Dr Marilyn Glenville discusses the nutritional advice that she would give all women, and why…

I would like women to realise that sugar and foods that are broken down into sugar quickly – white flour, for example – are the major culprits behind many of their health problems. Many of the symptoms that women experience, from irritability, anxiety and insomnia, to palpitations, headaches and fatigue, are often due to fluctuating blood sugar levels caused by caffeine and sugar, as well as long gaps without eating.

Low- or no-fat alternatives are not the answer, as a low-fat fruit yogurt (even organic) could contain eight teaspoons of added sugar. Added sugar and caffeine should be eliminated for 80 per cent of the time and people should also eat little and often, ideally every three hours.

Most women I see are exhausted, which often ties in with their stressful lives and is reflected in the way they eat. Food and drink such as coffee and chocolate provide a quick fix but create a vicious cycle of highs and lows; the lows cause a release of the stress hormones and they end up feeling even more stressed.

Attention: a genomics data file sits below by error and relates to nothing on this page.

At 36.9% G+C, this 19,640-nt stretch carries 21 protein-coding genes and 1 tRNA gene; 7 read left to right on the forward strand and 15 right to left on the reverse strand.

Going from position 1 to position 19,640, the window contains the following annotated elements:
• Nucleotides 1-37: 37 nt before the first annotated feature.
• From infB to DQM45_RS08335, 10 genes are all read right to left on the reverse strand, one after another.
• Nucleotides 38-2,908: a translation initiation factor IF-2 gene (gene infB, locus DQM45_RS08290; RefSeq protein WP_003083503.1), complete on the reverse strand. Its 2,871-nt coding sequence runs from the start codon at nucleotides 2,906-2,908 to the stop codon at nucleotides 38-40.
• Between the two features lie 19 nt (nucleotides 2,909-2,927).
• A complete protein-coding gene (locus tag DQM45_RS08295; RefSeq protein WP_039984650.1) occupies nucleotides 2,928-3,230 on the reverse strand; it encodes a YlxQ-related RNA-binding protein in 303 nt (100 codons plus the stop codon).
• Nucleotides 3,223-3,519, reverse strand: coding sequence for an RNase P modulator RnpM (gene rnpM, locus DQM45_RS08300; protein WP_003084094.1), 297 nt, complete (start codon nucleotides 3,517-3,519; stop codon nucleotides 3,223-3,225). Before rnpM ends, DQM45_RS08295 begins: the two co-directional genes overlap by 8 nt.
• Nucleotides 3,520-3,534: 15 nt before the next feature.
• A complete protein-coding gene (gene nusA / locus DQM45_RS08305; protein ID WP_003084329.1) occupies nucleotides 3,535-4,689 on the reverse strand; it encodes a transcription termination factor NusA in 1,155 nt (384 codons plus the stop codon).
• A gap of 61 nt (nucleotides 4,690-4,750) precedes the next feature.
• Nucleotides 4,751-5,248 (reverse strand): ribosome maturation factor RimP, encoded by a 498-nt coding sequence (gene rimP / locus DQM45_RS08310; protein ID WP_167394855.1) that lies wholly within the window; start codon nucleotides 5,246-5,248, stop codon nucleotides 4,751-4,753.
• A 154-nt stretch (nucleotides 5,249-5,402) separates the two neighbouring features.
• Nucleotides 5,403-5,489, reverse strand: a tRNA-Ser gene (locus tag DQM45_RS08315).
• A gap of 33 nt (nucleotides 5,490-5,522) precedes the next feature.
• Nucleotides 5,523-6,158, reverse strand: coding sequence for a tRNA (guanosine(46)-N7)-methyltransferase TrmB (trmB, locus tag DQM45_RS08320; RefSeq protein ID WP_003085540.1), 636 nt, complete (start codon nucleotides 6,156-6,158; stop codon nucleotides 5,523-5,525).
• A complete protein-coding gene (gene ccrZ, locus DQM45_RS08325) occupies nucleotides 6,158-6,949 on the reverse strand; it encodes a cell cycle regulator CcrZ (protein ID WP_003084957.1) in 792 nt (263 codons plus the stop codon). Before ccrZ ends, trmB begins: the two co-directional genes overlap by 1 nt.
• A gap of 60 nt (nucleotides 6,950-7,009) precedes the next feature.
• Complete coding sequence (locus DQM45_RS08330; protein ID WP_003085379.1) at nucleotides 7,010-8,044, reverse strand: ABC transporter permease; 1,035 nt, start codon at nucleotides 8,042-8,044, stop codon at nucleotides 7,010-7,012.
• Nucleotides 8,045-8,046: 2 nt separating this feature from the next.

Following a stressful event, increased cortisol levels cause an appetite surge because the body thinks it should refuel after all the fighting or fleeing. Women under constant stress quite often feel constantly hungry, craving carbohydrates and fats, often in the form of high-sugar, high-fat comfort and convenience food.

If the body does not fight or flee as expected, the fat and glucose gets deposited as fat around the middle of the body and any sugary or fatty foods eaten due to the poststress appetite surge will potentially cause further weight gain there too.

PS. Dr Marilyn Glenville will be hosting the lectures: Fat around the middle – risks of cancer and other illness (7 July, 1pm-1.45pm) and Natural solutions to the menopause (8 July, 2pm-3.15pm).

Copyright (c) 123RF Stock Photos

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